Review: Wreck-It Ralph or ‘Who Framed Roger 8-bit?’
This homage to the bygone era of video games borrows heavily from other animated film classics like Who Framed Roger Rabbit? and Toy Story, but it still manages to be fresh in original and creative ways. The universe of Wreck-It Ralph has its own set of very amusing and logical rules and physics that make for an original narrative framework and a unique type of tension. And it’s pretty darn funny as well.
Wreck-It Ralph is a vintage video game inside old man Litwak’s (voiced by Ed O’Neill) strip-mall arcade, which hosts a plethora of classic 8-bit games as well as more modern fare. At night, after all the kids have gone home, the video game characters call it quits for the day and enjoy spending the night living beyond the controls of their respective machine’s joystick.
Ralph (voiced by John C. Reilly) is the antagonist in his Donkey Kong like game where he pounds his fists tearing down a building while Fix-It Felix (voiced by Jack McBrayer), a little man with a golden hammer, follows behind the big oaf repairing all the damages. The problem is that Ralph is really a good guy and he’s lonely and tired of always being the “heavy.”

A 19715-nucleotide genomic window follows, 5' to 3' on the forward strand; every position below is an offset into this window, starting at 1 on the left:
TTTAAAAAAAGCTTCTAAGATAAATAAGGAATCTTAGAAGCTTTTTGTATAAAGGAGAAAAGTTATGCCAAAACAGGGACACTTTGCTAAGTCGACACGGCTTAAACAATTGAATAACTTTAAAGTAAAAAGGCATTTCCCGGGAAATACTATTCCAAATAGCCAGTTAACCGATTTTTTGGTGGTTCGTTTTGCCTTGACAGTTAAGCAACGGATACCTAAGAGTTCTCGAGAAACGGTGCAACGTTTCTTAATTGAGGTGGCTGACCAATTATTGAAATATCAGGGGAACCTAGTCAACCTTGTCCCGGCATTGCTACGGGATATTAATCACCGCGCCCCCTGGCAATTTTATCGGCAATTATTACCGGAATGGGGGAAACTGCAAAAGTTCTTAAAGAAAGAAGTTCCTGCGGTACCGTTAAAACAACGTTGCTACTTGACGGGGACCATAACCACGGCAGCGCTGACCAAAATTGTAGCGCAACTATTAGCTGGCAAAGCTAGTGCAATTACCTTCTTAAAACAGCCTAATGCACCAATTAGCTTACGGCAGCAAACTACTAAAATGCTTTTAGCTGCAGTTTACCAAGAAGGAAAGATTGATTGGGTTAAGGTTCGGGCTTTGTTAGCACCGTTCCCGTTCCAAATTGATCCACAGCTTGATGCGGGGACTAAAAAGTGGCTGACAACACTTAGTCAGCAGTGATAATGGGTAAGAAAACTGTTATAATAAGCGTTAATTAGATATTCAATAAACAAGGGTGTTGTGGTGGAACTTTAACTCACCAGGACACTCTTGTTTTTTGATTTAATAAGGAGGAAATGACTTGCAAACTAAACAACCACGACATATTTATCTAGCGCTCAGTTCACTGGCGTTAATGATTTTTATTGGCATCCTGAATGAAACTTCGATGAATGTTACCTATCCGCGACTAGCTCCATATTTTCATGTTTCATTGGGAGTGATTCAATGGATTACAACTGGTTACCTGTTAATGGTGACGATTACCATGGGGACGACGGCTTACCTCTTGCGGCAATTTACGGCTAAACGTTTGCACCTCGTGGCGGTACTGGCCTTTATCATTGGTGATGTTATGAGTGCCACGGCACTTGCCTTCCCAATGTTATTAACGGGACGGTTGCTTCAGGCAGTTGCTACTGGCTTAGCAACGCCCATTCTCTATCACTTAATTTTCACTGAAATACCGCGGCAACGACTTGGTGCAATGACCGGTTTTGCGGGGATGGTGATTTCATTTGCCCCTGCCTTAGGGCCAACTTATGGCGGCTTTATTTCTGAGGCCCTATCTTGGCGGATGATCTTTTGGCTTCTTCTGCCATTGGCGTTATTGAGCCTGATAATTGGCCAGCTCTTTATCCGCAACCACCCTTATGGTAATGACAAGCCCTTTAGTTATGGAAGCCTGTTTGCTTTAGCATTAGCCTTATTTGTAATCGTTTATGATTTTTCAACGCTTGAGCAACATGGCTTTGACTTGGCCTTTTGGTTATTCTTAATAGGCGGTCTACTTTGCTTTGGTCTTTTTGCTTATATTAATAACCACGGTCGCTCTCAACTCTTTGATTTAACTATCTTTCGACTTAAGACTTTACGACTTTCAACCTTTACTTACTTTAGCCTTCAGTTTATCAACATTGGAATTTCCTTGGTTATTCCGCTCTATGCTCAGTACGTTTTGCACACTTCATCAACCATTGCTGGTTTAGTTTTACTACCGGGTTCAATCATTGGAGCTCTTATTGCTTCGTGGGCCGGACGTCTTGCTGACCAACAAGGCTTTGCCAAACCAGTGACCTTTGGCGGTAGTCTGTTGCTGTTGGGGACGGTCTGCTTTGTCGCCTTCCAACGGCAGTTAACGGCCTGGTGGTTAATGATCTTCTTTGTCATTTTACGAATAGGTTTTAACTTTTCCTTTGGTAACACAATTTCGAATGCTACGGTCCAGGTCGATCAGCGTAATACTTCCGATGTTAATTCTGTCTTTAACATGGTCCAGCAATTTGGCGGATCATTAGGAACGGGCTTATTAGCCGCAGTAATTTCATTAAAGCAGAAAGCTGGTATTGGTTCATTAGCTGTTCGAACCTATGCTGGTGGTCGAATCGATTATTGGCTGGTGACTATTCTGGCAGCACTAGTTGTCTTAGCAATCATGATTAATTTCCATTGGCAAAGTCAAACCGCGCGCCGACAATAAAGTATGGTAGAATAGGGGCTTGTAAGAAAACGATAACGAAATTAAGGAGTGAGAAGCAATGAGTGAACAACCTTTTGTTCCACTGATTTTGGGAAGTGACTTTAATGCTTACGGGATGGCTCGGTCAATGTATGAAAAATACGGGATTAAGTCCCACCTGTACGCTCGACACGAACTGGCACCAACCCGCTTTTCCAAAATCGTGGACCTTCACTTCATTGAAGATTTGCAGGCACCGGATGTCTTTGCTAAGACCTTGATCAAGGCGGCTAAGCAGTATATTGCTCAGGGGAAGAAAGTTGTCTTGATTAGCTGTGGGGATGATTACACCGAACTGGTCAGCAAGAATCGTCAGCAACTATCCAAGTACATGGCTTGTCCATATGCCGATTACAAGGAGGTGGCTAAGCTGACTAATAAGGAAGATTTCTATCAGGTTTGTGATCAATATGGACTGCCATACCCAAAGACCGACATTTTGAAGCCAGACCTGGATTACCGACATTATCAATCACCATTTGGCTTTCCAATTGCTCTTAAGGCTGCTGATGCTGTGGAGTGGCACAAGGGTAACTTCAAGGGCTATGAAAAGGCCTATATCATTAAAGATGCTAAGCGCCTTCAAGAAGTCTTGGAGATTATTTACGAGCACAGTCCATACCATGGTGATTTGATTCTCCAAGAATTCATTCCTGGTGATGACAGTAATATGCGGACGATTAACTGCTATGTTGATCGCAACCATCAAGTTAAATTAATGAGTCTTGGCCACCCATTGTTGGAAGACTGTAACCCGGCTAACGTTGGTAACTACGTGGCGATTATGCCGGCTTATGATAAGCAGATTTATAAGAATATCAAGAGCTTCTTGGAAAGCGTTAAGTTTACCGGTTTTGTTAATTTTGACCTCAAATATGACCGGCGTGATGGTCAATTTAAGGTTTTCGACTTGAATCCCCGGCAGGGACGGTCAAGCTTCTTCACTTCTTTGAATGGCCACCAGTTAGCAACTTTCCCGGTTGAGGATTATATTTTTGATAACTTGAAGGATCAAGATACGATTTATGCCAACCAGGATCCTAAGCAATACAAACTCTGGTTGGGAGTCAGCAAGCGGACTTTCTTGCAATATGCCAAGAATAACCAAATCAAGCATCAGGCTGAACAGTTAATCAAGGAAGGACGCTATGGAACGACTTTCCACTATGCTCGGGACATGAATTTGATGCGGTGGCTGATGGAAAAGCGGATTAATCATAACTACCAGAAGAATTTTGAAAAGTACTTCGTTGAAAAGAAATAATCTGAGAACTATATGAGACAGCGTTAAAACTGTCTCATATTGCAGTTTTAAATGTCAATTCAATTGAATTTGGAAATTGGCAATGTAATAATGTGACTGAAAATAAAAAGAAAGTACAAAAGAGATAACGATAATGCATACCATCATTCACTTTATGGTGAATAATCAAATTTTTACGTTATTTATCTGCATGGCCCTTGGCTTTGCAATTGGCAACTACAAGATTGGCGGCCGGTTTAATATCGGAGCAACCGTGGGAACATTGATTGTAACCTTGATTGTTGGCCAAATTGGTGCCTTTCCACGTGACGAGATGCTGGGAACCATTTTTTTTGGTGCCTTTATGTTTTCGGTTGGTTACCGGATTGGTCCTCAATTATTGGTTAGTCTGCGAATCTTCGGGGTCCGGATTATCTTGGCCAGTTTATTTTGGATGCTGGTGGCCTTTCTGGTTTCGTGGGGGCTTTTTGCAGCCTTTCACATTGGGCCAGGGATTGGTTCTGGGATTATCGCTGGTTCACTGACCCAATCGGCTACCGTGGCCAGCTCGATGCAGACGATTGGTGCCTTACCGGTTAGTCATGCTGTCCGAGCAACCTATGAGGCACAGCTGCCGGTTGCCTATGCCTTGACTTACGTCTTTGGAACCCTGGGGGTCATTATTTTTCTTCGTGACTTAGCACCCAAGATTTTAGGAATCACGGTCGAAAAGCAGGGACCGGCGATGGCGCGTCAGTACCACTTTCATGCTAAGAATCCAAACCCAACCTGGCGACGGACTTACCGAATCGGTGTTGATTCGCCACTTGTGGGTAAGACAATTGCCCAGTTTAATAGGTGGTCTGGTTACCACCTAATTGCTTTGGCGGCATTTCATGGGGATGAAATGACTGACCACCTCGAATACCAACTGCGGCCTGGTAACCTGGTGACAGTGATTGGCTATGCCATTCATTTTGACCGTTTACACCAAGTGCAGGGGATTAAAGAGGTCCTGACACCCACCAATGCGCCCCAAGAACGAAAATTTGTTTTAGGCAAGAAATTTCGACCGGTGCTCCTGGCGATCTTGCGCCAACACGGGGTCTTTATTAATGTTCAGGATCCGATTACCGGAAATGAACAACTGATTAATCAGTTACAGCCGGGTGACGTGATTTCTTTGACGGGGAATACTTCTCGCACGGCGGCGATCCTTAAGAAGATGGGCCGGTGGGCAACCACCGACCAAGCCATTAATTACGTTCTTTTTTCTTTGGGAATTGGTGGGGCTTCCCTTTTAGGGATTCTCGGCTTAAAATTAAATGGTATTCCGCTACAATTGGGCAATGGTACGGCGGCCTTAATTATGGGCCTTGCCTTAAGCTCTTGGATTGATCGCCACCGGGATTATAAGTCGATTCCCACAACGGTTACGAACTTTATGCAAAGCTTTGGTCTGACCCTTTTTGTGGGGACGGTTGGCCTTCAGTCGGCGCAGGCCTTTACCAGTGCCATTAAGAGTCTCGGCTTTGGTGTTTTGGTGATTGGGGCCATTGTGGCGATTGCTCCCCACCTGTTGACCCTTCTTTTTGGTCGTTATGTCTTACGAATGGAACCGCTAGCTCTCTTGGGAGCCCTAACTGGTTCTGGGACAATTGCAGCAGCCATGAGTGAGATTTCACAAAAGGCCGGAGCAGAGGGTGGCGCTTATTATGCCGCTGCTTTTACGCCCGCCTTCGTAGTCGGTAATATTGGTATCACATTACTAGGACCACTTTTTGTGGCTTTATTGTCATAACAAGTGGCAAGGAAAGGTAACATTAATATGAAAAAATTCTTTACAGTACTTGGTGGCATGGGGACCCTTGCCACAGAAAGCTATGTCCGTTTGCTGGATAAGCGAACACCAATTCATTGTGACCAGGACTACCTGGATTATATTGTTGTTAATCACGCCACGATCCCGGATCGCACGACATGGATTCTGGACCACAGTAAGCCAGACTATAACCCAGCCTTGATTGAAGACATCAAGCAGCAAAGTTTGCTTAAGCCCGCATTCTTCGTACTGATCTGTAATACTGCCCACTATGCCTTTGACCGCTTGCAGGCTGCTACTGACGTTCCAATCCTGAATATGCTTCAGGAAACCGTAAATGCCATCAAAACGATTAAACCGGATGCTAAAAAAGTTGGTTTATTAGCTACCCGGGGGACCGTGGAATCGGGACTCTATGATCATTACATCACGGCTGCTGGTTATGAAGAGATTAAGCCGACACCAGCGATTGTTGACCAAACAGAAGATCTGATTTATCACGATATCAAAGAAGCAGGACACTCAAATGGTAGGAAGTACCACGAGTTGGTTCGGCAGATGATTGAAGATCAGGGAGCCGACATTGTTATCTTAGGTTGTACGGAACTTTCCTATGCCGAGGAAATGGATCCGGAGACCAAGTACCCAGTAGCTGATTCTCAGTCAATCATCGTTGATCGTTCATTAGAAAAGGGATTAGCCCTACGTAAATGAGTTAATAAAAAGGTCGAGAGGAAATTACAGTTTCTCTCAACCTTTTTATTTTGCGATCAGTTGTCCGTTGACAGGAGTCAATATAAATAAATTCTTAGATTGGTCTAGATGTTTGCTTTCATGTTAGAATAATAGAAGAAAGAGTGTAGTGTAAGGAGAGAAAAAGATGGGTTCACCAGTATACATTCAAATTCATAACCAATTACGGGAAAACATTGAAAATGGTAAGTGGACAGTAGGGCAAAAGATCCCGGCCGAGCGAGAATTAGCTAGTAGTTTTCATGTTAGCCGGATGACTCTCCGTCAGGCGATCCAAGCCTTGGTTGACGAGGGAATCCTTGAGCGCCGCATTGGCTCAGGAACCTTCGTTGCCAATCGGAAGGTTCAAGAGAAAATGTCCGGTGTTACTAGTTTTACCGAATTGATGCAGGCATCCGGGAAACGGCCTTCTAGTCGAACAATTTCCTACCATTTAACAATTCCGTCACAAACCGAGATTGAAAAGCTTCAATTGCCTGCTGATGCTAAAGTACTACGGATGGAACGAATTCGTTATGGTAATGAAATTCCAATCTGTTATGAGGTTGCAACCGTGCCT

Ralph thinks that if he can win a game medal that he’ll finally be appreciated by the other citizens in his game. So he sets off on a journey to the first-person shooter, Hero’s Duty (kind of a cross between the Halo & Call of Duty video games), to try and snag a prize.
He gets the medal, but through a series of misadventures he ends up in the Sugar Rush racing game where anime-looking little girls race cars created out of every kind of candy you can imagine. There he meets Vanellope von Schweetz (voiced by Sarah Silverman), a game “glitch” and unlikely partner who teams-up with the ape-like bruiser to save the day.
Wreck-It Ralph is a great family film that adults will love as much as kids and that girls will love as much as boys. The only demographic that might feel left out of the gaming humor in this film might be the very elderly (or if you’ve never put a quarter into an arcade game), but they’ll still have a good time with the very human story told in this video game themed cartoon. Grade: 8/10